Lithuania said Monday it would complete a 508 km (315 mile) fence along its border with Belarus by September next year to stop the migrants orchestrated by Belarusian President Alexander Lukashenko.
Lithuania, Latvia and Poland have reported a sharp increase in migrants reaching their territory from Belarus and have accused Lukashenko of using them to pressure the European Union to lift sanctions against his country.
Prime Minister Ingrida Simonyte said: “The physical barrier is vital for us to fend off this hybrid attack that the Belarusian regime is carrying out against Lithuania and the EU.”
State-run EPSO-G, which operates Lithuania’s electricity and gas networks, is overseeing the construction of the border fence, which will be three meters high when covered with barbed wire and cost at least € 152 million, the government said.
Last week, EU countries accused Belarus of “carrying out a direct attack” by pushing asylum seekers across the border and agreed that they must strengthen their external borders in the future, given the prospect of an increase in Afghan migrants.
So far this year, 4,141 people have illegally entered Lithuania, a small Baltic republic of 2.8 million people, compared to 74 in all of 2020, according to the government.
Only 21 have crossed the border since August 10, when Lithuania pushed migrants coming from Belarus back to the former Soviet republic.
According to the Interior Ministry, almost 2,000 were refused entry during the reporting period.
The EU accuses Belarus of flying Iraqis to Minsk and then driving them north towards its borders.
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The Polish government has come under severe criticism from human rights activists for the plight of a group of migrants trapped for two weeks outdoors between Polish and Belarusian border guards near the village of Usnarz Gorny.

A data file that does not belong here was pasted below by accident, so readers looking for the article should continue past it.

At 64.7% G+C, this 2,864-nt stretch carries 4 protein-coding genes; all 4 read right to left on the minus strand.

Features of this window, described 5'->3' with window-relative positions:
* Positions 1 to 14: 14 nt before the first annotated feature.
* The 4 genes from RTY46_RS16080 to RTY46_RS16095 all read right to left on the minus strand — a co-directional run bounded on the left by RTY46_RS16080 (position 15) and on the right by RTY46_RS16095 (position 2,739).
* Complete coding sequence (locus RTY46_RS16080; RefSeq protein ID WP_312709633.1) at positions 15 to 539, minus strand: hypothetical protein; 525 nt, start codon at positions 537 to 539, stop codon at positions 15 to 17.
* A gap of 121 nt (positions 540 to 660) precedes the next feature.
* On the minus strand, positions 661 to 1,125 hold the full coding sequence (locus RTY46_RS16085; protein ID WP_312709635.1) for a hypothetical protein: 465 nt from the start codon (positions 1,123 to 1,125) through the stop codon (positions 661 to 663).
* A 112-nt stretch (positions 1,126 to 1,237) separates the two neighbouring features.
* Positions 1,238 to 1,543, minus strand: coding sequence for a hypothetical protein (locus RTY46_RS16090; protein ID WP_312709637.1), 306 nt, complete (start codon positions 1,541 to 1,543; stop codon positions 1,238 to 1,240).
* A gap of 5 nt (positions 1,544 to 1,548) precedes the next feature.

Poland says the entry of migrants into Polish territory would encourage further illegal migration and also play into the hands of Lukashenko.
Deputy Foreign Minister Marcin Przydacz said: “These are not refugees, but economic migrants brought in by the Belarusian government.”
Some lawyers and NGOs accuse Warsaw of treating stranded migrants inhumanly by banning them from entering the country.
The Polish ombudsman for human rights said border guards had violated the Geneva Convention by not accepting verbal statements made by some migrants that they wanted to apply for international protection in Poland.
Piotr Bystrianin of the Ocalenie Foundation, which helps refugees, said, “People have asked the border guards for protection and the border guards pushed them back.
“That means they were in contact and that means they should give them the opportunity to apply for protection. … It’s very simple.”
Mahdieh Gholami, a translator for the Ocalenie Foundation, said Polish forces are hindering their efforts to communicate with migrants across the border.
She said, “When I start to say something, the soldiers turn on engines.”